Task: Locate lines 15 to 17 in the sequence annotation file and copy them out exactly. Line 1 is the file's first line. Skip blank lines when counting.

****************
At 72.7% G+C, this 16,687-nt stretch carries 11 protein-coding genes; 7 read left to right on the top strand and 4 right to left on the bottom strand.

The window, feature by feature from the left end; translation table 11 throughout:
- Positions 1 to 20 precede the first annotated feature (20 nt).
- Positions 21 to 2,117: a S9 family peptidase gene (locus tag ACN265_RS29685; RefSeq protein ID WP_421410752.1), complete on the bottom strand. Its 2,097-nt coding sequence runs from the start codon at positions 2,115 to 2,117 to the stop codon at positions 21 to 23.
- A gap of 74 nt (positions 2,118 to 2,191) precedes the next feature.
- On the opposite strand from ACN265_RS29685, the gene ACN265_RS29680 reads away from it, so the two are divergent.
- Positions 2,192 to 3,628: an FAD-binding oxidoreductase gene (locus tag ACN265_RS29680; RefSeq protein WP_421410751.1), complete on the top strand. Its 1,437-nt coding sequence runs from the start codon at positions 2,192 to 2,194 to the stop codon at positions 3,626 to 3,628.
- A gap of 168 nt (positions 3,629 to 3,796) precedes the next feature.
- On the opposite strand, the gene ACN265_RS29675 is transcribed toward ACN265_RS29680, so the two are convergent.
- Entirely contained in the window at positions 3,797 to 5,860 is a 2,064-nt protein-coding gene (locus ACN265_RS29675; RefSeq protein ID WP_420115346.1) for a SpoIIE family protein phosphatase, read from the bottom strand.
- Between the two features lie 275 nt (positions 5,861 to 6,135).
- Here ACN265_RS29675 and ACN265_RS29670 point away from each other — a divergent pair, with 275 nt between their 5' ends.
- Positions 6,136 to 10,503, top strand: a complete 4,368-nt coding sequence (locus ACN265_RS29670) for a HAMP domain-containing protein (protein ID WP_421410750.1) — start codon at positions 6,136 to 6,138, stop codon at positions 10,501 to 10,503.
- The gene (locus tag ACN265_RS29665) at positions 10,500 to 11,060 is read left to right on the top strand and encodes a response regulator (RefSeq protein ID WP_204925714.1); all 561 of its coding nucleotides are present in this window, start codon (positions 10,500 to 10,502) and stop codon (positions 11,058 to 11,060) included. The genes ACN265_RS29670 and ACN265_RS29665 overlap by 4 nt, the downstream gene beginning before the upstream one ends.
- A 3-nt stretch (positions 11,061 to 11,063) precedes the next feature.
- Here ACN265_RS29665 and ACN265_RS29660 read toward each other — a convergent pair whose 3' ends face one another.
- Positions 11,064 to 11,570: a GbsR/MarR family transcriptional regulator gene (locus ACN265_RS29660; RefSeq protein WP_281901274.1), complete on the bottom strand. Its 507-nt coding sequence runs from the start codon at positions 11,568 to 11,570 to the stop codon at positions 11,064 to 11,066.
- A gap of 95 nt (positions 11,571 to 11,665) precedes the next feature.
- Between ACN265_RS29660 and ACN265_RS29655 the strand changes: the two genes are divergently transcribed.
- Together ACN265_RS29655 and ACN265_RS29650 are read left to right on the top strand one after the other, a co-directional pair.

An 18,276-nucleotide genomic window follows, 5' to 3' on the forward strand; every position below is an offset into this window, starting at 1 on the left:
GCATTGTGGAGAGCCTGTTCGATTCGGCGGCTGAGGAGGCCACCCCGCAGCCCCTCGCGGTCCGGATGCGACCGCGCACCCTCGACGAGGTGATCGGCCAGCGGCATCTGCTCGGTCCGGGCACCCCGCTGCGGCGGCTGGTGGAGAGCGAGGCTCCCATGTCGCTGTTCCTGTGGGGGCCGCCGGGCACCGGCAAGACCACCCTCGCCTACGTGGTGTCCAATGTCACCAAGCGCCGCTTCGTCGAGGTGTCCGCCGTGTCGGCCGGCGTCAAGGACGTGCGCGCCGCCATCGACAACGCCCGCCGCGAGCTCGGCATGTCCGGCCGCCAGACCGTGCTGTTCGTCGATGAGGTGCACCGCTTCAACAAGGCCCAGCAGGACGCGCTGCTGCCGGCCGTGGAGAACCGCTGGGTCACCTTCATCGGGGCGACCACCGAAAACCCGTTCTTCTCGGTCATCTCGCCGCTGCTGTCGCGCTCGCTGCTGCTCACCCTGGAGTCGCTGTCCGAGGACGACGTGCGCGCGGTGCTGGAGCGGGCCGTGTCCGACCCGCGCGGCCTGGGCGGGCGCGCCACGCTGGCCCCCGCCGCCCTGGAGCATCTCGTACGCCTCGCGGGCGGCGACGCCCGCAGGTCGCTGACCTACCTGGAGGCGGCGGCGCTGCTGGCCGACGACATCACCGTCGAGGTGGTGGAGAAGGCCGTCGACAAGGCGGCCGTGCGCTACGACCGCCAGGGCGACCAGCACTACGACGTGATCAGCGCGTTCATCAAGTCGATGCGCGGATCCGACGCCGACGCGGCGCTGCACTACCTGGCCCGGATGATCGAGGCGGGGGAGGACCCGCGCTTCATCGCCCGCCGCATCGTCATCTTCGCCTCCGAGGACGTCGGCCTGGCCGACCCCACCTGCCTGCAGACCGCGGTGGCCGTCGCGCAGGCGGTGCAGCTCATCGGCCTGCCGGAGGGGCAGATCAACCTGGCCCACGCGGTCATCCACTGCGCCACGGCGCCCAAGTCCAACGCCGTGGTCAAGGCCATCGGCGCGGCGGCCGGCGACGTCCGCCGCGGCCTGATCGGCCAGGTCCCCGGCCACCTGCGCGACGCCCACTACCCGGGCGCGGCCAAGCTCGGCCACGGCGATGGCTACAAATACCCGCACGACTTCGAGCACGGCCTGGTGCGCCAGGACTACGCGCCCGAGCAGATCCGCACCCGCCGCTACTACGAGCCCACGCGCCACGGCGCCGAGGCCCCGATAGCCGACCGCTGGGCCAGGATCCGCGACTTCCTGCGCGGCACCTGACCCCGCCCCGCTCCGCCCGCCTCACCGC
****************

- A 3-nt stretch (positions 11,061 to 11,063) precedes the next feature.
- Here ACN265_RS29665 and ACN265_RS29660 read toward each other — a convergent pair whose 3' ends face one another.
- Positions 11,064 to 11,570: a GbsR/MarR family transcriptional regulator gene (locus ACN265_RS29660; RefSeq protein WP_281901274.1), complete on the bottom strand. Its 507-nt coding sequence runs from the start codon at positions 11,568 to 11,570 to the stop codon at positions 11,064 to 11,066.